Oregon Senator Ron Wyden dropped his effort to delay pollution controls for boilers after receiving a pledge by the Environmental Protection Agency to allow flexibility for owners to comply.
Companies will have three years to clean up pollution from their boilers, Lisa Jackson, the administrator of the EPA, wrote Wyden today. They can appeal to state regulators for a fourth year, and seek a fifth year from the EPA if they can’t meet the earlier deadline, she wrote. The standards will also be based on data from the “real world,” she said.
The EPA’s efforts to cut pollution from boilers have been opposed by paper processors such as International Paper Co. (IP) and Weyerhaeuser Co. (WY), as well as refiners, manufacturers and some universities and hospitals. The rule, which may be finalized in the coming months, will cost $1.5 billion a year, making it one of the most expensive rules proposed by the EPA.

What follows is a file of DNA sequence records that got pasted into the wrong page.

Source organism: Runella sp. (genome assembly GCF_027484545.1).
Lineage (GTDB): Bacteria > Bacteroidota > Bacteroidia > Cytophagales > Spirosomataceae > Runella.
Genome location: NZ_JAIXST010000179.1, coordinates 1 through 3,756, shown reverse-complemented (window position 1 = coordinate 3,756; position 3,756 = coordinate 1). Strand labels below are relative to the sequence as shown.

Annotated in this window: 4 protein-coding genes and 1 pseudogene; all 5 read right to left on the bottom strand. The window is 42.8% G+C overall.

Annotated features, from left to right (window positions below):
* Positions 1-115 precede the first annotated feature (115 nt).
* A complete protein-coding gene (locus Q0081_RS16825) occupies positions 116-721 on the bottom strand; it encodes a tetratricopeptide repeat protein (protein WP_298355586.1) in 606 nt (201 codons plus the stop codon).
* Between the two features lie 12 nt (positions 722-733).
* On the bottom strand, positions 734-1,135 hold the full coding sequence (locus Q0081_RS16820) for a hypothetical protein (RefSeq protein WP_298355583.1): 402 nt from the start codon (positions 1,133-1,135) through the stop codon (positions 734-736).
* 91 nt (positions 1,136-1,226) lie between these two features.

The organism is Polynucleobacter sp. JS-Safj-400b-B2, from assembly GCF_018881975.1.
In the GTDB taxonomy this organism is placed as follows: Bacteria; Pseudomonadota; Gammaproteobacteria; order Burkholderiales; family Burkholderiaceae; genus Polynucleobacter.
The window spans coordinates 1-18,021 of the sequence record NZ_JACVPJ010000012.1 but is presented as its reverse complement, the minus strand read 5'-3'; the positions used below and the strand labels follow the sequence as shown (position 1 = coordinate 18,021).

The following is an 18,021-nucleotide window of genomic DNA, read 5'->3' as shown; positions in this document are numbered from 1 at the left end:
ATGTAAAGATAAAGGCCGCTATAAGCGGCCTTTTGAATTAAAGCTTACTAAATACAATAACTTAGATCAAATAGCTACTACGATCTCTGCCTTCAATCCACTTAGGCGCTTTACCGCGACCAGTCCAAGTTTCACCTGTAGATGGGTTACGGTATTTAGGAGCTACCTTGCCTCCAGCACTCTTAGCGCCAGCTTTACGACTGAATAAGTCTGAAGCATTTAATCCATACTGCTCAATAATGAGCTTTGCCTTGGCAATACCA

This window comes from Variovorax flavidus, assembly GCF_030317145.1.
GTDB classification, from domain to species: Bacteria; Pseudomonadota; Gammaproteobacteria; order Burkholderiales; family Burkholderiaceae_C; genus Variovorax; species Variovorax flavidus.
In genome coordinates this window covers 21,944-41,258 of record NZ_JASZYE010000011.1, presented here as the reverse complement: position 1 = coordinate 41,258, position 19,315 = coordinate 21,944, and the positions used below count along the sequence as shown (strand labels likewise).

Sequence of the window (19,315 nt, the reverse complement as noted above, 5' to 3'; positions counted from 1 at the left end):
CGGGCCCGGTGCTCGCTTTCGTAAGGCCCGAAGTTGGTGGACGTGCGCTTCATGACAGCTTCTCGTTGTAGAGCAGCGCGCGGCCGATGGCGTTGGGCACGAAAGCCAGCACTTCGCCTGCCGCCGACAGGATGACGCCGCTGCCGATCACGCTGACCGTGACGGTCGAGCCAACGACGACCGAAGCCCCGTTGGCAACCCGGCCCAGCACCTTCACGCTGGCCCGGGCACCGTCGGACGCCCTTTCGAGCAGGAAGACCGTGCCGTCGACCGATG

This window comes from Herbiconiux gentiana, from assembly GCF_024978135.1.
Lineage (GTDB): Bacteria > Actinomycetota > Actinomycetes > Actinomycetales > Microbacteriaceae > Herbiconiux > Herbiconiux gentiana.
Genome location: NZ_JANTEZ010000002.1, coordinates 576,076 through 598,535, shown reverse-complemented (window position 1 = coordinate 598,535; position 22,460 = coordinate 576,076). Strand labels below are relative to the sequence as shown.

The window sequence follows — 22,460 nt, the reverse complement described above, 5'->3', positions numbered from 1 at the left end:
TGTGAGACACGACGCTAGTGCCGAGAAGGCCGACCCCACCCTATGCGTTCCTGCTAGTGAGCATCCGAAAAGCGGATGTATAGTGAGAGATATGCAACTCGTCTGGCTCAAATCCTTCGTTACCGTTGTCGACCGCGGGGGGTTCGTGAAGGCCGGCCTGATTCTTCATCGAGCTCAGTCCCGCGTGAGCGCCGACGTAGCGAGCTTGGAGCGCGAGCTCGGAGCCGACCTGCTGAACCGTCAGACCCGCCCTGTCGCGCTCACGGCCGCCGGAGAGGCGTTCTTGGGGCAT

Wyden, a Democrat who had been working with Maine Republican Susan Collins on legislation to force a delay in the regulations, now believes that EPA dealt with his worries, his spokeswoman Jennifer Hoelzer said in an e-mail.
Republicans are pushing to have a vote on the boiler measure as part of a transportation bill, which is set for consideration this week. Without Wyden’s support, Republicans face a high hurdle to round up enough Democrats to pass the amendment. The Republican-led House of Representatives has approved a similar measure.
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